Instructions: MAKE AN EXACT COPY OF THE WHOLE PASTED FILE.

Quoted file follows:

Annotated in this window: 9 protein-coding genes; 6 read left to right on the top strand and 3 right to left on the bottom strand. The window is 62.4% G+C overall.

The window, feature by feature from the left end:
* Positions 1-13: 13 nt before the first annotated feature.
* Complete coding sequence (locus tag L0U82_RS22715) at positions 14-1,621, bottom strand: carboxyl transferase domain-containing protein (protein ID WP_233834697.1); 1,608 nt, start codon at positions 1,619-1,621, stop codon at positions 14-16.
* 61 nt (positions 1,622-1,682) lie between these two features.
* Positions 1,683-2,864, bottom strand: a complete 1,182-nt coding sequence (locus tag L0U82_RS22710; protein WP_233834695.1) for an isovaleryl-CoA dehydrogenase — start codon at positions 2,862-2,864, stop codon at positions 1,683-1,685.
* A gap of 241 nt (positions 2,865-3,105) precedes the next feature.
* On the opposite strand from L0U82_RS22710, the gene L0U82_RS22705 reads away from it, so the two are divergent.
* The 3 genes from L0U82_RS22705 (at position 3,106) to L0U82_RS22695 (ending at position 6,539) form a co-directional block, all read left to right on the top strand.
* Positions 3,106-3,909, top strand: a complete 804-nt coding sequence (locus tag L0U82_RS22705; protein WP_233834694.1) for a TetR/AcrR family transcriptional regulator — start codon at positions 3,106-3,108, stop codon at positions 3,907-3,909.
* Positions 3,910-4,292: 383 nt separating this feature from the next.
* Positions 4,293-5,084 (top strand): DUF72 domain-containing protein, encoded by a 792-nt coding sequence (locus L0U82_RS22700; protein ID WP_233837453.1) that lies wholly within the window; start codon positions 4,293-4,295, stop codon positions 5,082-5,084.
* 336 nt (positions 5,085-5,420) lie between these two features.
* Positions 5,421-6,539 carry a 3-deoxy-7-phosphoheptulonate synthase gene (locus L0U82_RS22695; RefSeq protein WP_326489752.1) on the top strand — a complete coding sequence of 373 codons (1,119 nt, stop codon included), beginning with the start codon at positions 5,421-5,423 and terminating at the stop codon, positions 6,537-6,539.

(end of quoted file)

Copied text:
Annotated in this window: 9 protein-coding genes; 6 read left to right on the top strand and 3 right to left on the bottom strand. The window is 62.4% G+C overall.

The window, feature by feature from the left end:
* Positions 1-13: 13 nt before the first annotated feature.
* Complete coding sequence (locus tag L0U82_RS22715) at positions 14-1,621, bottom strand: carboxyl transferase domain-containing protein (protein ID WP_233834697.1); 1,608 nt, start codon at positions 1,619-1,621, stop codon at positions 14-16.
* 61 nt (positions 1,622-1,682) lie between these two features.
* Positions 1,683-2,864, bottom strand: a complete 1,182-nt coding sequence (locus tag L0U82_RS22710; protein WP_233834695.1) for an isovaleryl-CoA dehydrogenase — start codon at positions 2,862-2,864, stop codon at positions 1,683-1,685.
* A gap of 241 nt (positions 2,865-3,105) precedes the next feature.
* On the opposite strand from L0U82_RS22710, the gene L0U82_RS22705 reads away from it, so the two are divergent.
* The 3 genes from L0U82_RS22705 (at position 3,106) to L0U82_RS22695 (ending at position 6,539) form a co-directional block, all read left to right on the top strand.
* Positions 3,106-3,909, top strand: a complete 804-nt coding sequence (locus tag L0U82_RS22705; protein WP_233834694.1) for a TetR/AcrR family transcriptional regulator — start codon at positions 3,106-3,108, stop codon at positions 3,907-3,909.
* Positions 3,910-4,292: 383 nt separating this feature from the next.
* Positions 4,293-5,084 (top strand): DUF72 domain-containing protein, encoded by a 792-nt coding sequence (locus L0U82_RS22700; protein ID WP_233837453.1) that lies wholly within the window; start codon positions 4,293-4,295, stop codon positions 5,082-5,084.
* 336 nt (positions 5,085-5,420) lie between these two features.
* Positions 5,421-6,539 carry a 3-deoxy-7-phosphoheptulonate synthase gene (locus L0U82_RS22695; RefSeq protein WP_326489752.1) on the top strand — a complete coding sequence of 373 codons (1,119 nt, stop codon included), beginning with the start codon at positions 5,421-5,423 and terminating at the stop codon, positions 6,537-6,539.